Marauding bands of little boys are fighting, kicking and hitting their way through childcare centres - thanks in part to playing video games with their dads.
That's the view of Dame Lesley Max, chief executive of Auckland-based family service Great Potentials.
Max told the Early Childhood Council's annual conference in Wellington yesterday she knew of early childcare centres where boys' fighting, kicking and hitting was a big problem.
"I'm hearing from centres where children - little boys - who spend long hours sitting in front of PlayStation with their fathers, like a whole weekend in front of the PlayStation playing violent games, come into centres and re-enact [the violent games]."
She said a boy at one centre suffered black eyes and bite marks.
"There's a whole lot of environmental factors, it's not one thing or another, but they're combining to cause concern and we need to look at how centres and parents can work together to address these issues."
One mother had told her of a "survival-of-the-fittest mentality" among the boys at her child's centre.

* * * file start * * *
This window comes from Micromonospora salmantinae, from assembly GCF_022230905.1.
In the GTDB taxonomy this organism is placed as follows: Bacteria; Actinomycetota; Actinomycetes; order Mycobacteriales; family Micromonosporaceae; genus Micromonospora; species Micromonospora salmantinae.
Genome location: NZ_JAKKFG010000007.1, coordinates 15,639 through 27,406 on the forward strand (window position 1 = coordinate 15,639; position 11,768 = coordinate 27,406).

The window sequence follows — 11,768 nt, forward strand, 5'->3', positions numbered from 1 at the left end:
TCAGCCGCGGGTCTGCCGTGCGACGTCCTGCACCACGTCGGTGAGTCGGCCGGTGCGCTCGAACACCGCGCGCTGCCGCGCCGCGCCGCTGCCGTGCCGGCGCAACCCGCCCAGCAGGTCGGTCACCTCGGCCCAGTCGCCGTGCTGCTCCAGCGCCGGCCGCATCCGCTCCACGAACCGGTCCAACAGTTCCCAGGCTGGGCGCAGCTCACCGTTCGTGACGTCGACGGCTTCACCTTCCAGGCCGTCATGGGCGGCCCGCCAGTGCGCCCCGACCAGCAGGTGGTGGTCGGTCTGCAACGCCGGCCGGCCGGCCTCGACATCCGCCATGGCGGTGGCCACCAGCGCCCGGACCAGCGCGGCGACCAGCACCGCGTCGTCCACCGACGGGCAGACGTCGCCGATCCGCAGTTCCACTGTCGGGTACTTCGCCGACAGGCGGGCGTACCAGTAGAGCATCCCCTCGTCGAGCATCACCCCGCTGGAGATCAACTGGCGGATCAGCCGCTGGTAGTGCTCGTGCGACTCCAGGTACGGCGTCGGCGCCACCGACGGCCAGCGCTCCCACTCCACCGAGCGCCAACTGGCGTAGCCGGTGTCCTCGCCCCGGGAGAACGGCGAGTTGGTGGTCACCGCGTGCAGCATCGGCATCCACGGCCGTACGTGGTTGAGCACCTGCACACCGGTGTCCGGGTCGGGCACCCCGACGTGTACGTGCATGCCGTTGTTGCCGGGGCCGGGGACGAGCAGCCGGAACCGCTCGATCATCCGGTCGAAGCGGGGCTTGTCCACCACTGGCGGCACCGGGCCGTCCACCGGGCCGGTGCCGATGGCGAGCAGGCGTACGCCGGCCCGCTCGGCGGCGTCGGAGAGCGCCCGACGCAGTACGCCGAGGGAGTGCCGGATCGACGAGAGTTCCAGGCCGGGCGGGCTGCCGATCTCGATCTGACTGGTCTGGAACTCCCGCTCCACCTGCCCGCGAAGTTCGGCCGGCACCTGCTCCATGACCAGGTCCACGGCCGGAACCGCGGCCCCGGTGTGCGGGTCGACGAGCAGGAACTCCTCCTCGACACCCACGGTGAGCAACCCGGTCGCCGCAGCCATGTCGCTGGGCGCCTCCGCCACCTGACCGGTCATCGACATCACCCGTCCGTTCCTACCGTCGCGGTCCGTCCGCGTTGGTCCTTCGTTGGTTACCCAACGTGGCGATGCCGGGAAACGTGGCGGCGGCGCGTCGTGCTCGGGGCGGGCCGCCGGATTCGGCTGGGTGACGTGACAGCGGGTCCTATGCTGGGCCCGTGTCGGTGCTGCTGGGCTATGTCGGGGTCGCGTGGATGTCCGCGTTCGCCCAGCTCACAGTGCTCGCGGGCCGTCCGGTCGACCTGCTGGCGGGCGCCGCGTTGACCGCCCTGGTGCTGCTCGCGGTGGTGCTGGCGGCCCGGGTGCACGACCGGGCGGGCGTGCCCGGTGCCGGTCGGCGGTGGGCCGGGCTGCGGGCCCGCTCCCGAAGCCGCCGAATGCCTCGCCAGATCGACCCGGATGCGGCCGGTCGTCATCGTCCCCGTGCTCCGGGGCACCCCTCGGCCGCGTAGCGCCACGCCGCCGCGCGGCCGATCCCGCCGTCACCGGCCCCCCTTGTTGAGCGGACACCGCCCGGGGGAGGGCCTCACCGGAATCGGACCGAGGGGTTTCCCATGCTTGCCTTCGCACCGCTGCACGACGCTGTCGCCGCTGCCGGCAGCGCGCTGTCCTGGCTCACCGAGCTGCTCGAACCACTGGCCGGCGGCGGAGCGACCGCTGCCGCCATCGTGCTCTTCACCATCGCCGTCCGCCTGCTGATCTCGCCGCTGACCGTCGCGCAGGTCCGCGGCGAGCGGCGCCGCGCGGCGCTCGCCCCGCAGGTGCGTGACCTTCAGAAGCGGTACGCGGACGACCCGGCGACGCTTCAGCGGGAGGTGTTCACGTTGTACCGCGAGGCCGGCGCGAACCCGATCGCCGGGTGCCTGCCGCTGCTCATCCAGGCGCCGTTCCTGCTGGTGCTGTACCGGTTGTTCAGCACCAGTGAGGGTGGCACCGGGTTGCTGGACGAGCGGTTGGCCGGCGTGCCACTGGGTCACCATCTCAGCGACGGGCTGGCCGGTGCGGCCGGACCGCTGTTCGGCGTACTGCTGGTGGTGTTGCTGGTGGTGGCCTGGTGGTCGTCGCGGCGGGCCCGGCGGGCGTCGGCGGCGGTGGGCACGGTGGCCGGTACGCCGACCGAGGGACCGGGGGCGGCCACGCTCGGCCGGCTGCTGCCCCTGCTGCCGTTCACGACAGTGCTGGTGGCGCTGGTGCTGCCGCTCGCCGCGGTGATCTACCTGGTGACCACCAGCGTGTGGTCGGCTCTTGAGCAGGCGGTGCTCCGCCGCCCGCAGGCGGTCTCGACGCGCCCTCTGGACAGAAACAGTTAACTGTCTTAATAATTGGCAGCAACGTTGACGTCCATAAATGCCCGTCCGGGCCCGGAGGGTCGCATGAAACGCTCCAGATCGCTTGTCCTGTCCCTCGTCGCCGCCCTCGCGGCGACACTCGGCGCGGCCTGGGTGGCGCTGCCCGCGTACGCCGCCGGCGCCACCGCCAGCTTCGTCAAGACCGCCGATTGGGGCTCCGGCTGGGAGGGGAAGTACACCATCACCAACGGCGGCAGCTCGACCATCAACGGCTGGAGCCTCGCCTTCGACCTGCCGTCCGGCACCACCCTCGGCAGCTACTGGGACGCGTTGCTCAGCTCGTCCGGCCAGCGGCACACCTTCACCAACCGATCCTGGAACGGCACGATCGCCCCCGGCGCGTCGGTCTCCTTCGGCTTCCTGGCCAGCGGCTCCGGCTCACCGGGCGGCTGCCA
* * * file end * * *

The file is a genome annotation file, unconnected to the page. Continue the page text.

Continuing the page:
"Some people describe them as marauding boys, 4-year-olds particularly. It's very, very difficult for the staff to deal with."
She agreed some parents had no choice but to place their children in childcare while they worked, but many parents chose to do so.
"I know of a little boy who was desperate for more of his mother's time, just desperate.
"He made it clear that he was sad. Then his mother went from working five days a week to six days a week, in order to pay off a red BMW car."
She said some parents placed their children into care at horrifyingly young ages and "the non-attached or shakily-attached child" grew up to be a "fairly dangerous person".
Early Childhood Council chief executive Peter Reynolds said the issues were complex, but video game-related violence wasn't a huge issue.
"Children soak up their experience like sponges. You've got to take into account the wider environment, particularly in low socio-economic environments where children are not accessing quality early childhood education."
Reynolds said we may be noticing or reporting video game-related violence more frequently.
Attempts to contact Sony, which makes PlayStations, were unsuccessful.